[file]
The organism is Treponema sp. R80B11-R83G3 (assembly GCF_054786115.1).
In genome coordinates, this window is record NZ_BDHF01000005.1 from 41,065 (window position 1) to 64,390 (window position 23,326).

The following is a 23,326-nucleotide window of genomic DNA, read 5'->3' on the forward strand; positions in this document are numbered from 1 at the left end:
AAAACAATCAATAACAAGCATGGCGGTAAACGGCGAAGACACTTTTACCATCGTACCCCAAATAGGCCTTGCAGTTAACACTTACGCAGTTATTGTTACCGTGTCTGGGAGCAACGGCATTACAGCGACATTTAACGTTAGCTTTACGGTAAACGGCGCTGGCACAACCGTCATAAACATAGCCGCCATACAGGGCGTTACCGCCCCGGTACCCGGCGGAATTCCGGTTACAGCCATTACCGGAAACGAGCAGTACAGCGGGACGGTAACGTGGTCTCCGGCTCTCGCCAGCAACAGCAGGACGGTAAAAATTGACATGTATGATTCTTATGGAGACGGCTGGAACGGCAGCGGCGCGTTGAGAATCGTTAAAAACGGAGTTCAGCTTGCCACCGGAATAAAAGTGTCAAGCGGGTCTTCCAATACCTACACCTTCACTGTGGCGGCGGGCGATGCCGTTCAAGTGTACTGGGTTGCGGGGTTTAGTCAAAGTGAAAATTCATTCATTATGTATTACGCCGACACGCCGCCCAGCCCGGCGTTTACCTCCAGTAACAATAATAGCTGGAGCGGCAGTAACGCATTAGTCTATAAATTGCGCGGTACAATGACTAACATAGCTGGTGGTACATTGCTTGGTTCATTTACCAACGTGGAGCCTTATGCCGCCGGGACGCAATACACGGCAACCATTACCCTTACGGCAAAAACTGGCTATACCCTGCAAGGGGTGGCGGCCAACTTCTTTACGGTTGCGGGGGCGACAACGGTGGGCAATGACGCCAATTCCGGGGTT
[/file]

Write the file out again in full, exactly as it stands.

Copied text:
The organism is Treponema sp. R80B11-R83G3 (assembly GCF_054786115.1).
In genome coordinates, this window is record NZ_BDHF01000005.1 from 41,065 (window position 1) to 64,390 (window position 23,326).

The following is a 23,326-nucleotide window of genomic DNA, read 5'->3' on the forward strand; positions in this document are numbered from 1 at the left end:
AAAACAATCAATAACAAGCATGGCGGTAAACGGCGAAGACACTTTTACCATCGTACCCCAAATAGGCCTTGCAGTTAACACTTACGCAGTTATTGTTACCGTGTCTGGGAGCAACGGCATTACAGCGACATTTAACGTTAGCTTTACGGTAAACGGCGCTGGCACAACCGTCATAAACATAGCCGCCATACAGGGCGTTACCGCCCCGGTACCCGGCGGAATTCCGGTTACAGCCATTACCGGAAACGAGCAGTACAGCGGGACGGTAACGTGGTCTCCGGCTCTCGCCAGCAACAGCAGGACGGTAAAAATTGACATGTATGATTCTTATGGAGACGGCTGGAACGGCAGCGGCGCGTTGAGAATCGTTAAAAACGGAGTTCAGCTTGCCACCGGAATAAAAGTGTCAAGCGGGTCTTCCAATACCTACACCTTCACTGTGGCGGCGGGCGATGCCGTTCAAGTGTACTGGGTTGCGGGGTTTAGTCAAAGTGAAAATTCATTCATTATGTATTACGCCGACACGCCGCCCAGCCCGGCGTTTACCTCCAGTAACAATAATAGCTGGAGCGGCAGTAACGCATTAGTCTATAAATTGCGCGGTACAATGACTAACATAGCTGGTGGTACATTGCTTGGTTCATTTACCAACGTGGAGCCTTATGCCGCCGGGACGCAATACACGGCAACCATTACCCTTACGGCAAAAACTGGCTATACCCTGCAAGGGGTGGCGGCCAACTTCTTTACGGTTGCGGGGGCGACAACGGTGGGCAATGACGCCAATTCCGGGGTT